If you are still harboring ideas of importing your bike, it will take a little while for you to establish residency. As noted in the answers I linked above, first you have to get your permesso di soggiorno (or at least the piece of paper saying its in the course of being issued, known as the cedolino) and codice fiscale before you can go to your municipality to register your residency. That should give you enough time to have a gander at Naples traffic and decide if you really want to place your Moto Guzzi and yourself at its mercy. You'll want to check horsepower limits for new drivers as well; if, like the US, there are no reciprocity agreements for driving licenses, then you will be limited for a certain amount of time to lesser horsepower vehicles. I got my Italian automobile drivers license last year and haven't been able to drive my husband's car until now because the motor was too powerful. I know there are similar limits on the motorcycle licenses as well.
posted by romakimmy at 5:07 AM on July 5, 2014 [2 favorites]

- It looks like most apartments are furnished, so we're trying to figure out if it's worth it to ship over our household goods and look for an unfurnished apartment.

I have no idea re: the availability of furnished vs unfurnished apartments, but regardless, I would personally take as little as possible (read: just what you want to keep for sentimental reasons), sell the rest, and buy what you might need once you're in Italy.

- Can anyone recommend good language-learning software, preferably for the iPad? There's no Italian courses to take locally, so I want to spget as much of a head-start as I can.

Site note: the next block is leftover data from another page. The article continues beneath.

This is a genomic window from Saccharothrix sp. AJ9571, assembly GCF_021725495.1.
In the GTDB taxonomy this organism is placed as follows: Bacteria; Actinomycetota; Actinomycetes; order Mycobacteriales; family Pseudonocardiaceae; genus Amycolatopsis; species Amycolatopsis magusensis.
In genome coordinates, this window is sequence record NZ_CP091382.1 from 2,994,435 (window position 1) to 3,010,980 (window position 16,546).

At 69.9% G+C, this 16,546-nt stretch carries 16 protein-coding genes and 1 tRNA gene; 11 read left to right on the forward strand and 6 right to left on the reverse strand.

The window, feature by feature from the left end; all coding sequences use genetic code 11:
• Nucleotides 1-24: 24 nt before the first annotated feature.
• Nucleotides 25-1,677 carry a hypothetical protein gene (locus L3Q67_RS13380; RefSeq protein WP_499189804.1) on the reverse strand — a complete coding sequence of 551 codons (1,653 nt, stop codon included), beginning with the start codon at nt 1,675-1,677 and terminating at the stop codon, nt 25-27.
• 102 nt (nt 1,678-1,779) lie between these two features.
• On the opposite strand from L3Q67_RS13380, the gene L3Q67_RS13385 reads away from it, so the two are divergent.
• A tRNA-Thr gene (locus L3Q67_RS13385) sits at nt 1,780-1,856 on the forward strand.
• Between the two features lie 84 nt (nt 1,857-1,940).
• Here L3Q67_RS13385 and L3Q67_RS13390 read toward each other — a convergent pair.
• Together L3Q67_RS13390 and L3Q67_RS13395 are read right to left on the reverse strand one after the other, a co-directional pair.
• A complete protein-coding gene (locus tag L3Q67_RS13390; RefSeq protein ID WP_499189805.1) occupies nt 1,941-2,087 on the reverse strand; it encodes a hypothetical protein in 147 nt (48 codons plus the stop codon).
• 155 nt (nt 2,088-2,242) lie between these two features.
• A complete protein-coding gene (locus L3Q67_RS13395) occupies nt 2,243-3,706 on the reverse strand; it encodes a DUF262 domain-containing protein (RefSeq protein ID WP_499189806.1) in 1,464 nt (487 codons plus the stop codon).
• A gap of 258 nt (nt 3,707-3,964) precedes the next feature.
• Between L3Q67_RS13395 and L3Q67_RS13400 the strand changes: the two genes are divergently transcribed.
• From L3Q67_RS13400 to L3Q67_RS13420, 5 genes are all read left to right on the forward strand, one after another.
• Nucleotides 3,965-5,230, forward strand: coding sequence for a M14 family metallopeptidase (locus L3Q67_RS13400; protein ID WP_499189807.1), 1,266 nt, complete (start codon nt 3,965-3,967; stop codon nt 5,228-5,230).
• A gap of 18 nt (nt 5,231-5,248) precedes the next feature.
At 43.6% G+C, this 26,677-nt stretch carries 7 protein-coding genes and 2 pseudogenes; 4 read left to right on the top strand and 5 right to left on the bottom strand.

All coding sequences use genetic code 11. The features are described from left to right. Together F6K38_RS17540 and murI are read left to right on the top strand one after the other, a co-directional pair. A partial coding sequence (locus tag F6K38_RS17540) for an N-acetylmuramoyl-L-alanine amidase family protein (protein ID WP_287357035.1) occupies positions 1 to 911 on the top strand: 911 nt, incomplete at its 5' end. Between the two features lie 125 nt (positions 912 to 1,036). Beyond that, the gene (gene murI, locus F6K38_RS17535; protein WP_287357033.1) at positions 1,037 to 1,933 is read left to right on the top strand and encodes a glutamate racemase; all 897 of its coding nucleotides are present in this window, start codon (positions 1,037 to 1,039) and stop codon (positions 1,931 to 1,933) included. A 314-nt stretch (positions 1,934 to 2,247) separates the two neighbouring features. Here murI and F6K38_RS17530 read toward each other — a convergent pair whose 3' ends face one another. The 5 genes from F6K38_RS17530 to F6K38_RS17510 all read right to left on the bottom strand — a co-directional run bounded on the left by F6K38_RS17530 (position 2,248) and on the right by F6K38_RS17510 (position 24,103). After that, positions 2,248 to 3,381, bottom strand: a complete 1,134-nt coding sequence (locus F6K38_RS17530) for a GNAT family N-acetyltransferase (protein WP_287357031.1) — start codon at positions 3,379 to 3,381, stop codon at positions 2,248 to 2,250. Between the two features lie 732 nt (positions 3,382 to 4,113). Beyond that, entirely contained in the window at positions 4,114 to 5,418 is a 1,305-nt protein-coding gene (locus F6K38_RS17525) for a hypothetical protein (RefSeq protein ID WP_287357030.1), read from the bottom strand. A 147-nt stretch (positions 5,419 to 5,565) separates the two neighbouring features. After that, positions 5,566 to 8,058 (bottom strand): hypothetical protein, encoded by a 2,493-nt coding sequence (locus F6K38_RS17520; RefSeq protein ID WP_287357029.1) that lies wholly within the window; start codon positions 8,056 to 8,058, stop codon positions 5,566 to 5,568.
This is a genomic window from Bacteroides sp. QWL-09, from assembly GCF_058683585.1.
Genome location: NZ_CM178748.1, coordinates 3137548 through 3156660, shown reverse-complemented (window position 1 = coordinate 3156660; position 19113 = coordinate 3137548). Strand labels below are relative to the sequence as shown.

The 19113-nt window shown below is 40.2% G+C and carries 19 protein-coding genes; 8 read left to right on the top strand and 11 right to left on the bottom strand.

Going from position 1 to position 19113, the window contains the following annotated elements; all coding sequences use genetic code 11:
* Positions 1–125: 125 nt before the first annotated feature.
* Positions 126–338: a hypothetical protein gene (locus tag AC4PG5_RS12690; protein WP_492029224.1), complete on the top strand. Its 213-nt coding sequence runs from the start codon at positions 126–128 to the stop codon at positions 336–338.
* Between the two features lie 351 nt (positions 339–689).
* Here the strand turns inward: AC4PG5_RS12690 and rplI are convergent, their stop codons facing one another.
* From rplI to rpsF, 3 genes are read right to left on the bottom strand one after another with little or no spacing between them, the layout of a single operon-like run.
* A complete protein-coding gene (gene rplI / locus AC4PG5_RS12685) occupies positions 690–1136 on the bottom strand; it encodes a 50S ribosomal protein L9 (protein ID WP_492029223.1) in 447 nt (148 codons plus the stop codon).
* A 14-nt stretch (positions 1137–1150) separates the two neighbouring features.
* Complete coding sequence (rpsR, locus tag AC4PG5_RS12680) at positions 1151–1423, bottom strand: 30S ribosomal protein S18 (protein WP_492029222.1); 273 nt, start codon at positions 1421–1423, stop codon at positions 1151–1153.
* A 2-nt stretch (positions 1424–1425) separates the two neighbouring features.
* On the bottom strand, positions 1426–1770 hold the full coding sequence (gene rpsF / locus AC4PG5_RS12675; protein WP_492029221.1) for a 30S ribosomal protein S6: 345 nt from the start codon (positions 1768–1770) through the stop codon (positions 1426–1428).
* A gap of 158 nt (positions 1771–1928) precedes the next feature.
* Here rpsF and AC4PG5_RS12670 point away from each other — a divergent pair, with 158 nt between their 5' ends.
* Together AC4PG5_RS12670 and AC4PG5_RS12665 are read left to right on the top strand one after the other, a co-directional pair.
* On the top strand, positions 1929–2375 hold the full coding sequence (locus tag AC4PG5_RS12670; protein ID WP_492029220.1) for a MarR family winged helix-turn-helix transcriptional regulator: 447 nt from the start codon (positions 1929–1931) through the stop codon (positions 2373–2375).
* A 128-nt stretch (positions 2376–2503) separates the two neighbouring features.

I've been having decent success using Duolingo (link goes to web app, but it also has an iOS version) to refresh my Spanish and slowly learn German, and it does have an Italian course. (Obligatory disclaimer: I am a native Italian speaker so I have never touched that course and, therefore, have no idea how good it actually is.)
posted by sailoreagle at 5:49 AM on July 5, 2014

I lived in Italy for nearly twenty years, and am there (here) right now, as a matter of fact. I disagree with the "food gets better as you move south" comment, since my city of Bologna is generally regarded as the nation's food capital (see: green lasagne, tortellini, mortadella, Bolognese sauce, etc.). I do agree that Milan isn't exactly a culinary mecca, but Rome is also pretty meh in that regard from my perspective.

Anyway. That has nothing to do with your question, since Naples has a very well established and terrific food culture.